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Kony 2017: The end of the LRA or a resurgence?

LRA leader Joseph Kony.

The hunt for warlord Joseph Kony and his Lord’s Resistance Army (LRA) is over. Both the United States and Uganda announced the beginning of a troop withdrawal and closure of programs seeking out the group in the Central African Republic.

The end of the military effort leaves a weak rebel group reeling from years on the run with the potential to regain strength and resume its brutal attacks, warn some experts. It also may lead to the return of violence in the Central African Republic where Christian militias launched attacks earlier this week leaving at least 30 people dead.

“It is disappointing,” Paul Ronan, the co-leader of reach and policy for Invisible Children, told Humanosphere. “There is a real underestimation of what the remnants of the LRA are capable of doing. At the same time the Trump administration is doing the troop withdrawal, their budget proposals are cuts to the institutions, such as U.N. peacekeeping, that are going to have to pick up the slack.”

Ronan said that the military effort deterred the group from carrying out the kinds deadly attacks it launched more than a decade ago. The U.S. became in involved in the Kony and LRA hunt in 2011 after a successful advocacy effort led by Invisible Children and other groups prompted President Barack Obama to authorize a force of about 150 military advisers. In the three years preceding U.S. involvement, the LRA killed more than 2,400 people. That dropped significantly with 183 reported LRA-caused deaths in past six years.

The group was forced out of northern Uganda in 2005, but the campaign forced Kony to move his forces deeper into the border region between South Sudan, the Central African Republic and the Democratic Republic of the Congo. While Kony was not caught, the effort diminished the size of the group. What remains is a fractured rebel group with fewer than 140 fighters and a weak leadership structure.

“The mission has been successful insofar as seriously degrading the group to a fairly significant degree – most importantly the loss of Ugandan commanders who are irreplaceable,” Ledio Cakaj, a researcher on central Africa and author of a book on Kony and the LRA, told Humanosphere.

Tracking the LRA. (Credit: Jonathan Hutson/Enough Project)

A resurgent LRA is a low concern to him. Reports from former combatants and the activities by the LRA point to a Kony who is increasingly paranoid. Most of the current LRA force is made up of non-Ugandans, but Kony is unwilling to promote any of them to top ranks in the rebel group. The attrition of Ugandan commanders because of defections and executions leaves a weak command structure with an unstable leader.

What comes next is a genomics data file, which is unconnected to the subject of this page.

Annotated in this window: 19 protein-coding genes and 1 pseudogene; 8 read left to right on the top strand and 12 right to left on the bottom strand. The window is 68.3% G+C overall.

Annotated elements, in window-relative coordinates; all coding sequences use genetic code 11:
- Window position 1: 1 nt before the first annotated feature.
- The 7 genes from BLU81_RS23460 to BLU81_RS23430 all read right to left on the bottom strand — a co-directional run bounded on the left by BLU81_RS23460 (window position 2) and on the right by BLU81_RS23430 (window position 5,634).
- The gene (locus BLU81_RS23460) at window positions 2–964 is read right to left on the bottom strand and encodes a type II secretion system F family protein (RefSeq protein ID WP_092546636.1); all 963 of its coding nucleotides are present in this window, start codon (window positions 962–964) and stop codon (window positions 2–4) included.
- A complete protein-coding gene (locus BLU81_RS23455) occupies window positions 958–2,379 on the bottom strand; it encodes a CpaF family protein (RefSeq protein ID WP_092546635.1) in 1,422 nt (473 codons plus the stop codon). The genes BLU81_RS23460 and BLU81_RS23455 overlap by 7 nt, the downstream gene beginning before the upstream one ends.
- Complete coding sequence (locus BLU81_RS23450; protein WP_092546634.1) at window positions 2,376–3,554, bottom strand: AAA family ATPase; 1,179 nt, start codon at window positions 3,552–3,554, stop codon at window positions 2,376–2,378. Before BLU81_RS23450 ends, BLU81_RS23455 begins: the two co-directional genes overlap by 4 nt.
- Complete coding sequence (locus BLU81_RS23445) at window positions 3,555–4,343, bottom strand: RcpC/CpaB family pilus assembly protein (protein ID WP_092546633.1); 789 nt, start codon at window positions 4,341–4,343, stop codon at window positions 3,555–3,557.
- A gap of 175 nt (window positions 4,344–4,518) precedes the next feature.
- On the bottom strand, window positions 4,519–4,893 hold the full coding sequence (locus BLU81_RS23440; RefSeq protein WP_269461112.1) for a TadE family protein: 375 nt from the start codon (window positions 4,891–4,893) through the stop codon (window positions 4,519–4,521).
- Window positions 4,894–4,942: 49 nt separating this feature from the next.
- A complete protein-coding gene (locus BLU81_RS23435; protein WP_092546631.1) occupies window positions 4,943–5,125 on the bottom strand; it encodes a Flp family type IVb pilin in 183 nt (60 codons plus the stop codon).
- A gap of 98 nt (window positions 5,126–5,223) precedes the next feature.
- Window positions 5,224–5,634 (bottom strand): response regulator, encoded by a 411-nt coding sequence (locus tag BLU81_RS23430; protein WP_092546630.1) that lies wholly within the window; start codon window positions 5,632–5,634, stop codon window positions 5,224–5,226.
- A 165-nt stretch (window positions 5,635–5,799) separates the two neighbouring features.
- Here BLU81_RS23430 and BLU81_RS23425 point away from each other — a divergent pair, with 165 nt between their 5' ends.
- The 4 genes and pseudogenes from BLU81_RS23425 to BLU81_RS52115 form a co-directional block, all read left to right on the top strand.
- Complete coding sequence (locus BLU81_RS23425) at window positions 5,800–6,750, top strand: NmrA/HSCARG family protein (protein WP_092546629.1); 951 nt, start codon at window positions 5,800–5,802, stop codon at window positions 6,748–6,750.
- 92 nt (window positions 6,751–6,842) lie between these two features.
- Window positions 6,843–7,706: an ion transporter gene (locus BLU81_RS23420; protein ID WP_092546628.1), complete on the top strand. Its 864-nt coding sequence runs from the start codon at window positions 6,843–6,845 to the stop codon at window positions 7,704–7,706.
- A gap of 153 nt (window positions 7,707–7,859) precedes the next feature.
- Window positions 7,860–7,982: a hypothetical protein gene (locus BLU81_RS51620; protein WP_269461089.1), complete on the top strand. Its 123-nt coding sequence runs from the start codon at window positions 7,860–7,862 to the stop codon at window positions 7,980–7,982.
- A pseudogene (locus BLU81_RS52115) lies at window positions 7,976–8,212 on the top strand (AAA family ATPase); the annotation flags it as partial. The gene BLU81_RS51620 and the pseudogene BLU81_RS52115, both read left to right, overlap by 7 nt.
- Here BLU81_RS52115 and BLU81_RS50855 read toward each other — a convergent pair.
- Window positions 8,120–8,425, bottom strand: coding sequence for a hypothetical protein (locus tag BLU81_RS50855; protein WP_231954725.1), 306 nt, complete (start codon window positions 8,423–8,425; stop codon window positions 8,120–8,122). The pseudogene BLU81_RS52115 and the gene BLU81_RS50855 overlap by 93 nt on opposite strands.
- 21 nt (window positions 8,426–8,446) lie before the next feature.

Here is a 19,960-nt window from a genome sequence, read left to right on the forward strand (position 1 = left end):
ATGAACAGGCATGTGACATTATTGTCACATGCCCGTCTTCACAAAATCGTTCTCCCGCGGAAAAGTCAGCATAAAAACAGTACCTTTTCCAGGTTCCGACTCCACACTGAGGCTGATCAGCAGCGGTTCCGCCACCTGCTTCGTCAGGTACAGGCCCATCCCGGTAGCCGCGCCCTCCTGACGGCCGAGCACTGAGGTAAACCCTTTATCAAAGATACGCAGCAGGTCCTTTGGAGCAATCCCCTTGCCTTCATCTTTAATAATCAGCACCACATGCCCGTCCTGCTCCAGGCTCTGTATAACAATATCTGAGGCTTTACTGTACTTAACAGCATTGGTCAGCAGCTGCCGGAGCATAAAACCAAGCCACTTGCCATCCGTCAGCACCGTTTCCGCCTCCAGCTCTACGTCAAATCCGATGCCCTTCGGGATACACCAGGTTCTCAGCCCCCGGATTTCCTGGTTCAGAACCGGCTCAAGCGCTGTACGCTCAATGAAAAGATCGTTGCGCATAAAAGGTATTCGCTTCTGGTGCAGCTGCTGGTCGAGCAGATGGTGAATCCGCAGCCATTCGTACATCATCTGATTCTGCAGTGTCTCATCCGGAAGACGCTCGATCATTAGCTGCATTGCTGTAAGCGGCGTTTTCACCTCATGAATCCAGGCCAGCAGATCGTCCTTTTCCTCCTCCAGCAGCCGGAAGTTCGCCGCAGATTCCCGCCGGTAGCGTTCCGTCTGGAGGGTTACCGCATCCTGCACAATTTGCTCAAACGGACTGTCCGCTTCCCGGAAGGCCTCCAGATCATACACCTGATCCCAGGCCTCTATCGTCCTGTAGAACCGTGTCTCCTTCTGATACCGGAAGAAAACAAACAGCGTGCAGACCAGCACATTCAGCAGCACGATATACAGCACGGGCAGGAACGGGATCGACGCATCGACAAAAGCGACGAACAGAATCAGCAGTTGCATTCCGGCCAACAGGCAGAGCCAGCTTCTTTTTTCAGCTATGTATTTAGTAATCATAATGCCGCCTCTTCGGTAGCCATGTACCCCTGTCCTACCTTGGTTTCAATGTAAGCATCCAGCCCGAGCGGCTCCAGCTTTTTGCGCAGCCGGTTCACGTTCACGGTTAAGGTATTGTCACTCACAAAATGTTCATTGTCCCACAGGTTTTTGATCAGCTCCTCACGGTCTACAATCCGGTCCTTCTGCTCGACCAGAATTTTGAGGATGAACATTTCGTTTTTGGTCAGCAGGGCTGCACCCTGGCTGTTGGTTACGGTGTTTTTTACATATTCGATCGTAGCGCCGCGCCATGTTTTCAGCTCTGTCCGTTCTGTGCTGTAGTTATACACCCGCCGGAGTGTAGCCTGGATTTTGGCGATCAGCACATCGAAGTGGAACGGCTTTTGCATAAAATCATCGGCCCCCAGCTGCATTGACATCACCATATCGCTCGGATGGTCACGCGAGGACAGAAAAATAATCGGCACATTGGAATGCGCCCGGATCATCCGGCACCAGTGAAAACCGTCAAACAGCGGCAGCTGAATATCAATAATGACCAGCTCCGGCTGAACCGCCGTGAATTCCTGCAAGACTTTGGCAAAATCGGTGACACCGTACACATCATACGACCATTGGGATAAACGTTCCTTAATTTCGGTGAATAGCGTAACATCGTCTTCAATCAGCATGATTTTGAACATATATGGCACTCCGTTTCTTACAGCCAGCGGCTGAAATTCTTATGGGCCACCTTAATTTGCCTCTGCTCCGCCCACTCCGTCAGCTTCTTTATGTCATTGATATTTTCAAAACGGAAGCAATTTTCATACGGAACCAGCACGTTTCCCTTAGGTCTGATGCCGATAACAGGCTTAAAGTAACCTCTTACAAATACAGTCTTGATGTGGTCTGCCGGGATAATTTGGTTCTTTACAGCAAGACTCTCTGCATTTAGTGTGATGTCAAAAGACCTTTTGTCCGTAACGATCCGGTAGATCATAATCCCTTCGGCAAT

“Kony still being there may see this mission succeed in the short term,” said Cakaj.

The greatest external pressure on the LRA now comes from regional rebel groups, poachers and armed cattle-herders. If anyone is going to kill Kony, it is likely to be one of those groups, Ronan said.

However, he worries that the desperation of the LRA may force it to overcome some of its problems and lead to a new period of growth. There are U.N. peacekeeping missions working in the three countries affected by the LRA, but they barely have the resources to keep up with their missions, let alone worry about a small rebel group hiding in the woods. Also concerning is the potential for other rebel groups to gain strength with the military withdrawal.

The over-burdened peacekeeping missions may have been aided by the Ugandan military force in the region. Ronan said that some ex-Seleka groups, which were accused of war crimes in the Central African Republic, could resume attacks following the troop withdrawal.

Not capturing Kony is still a failure for the military mission, both Cakaj and Ronan said. The LRA formed in the mid-1980s in response to the rebellion that led Yoweri Museveni to assume power of Uganda. Rebel groups fought back against crackdowns by the new government. The LRA used brutal campaigns and abductions to create a force of roughly 3,000 combatants at its peak.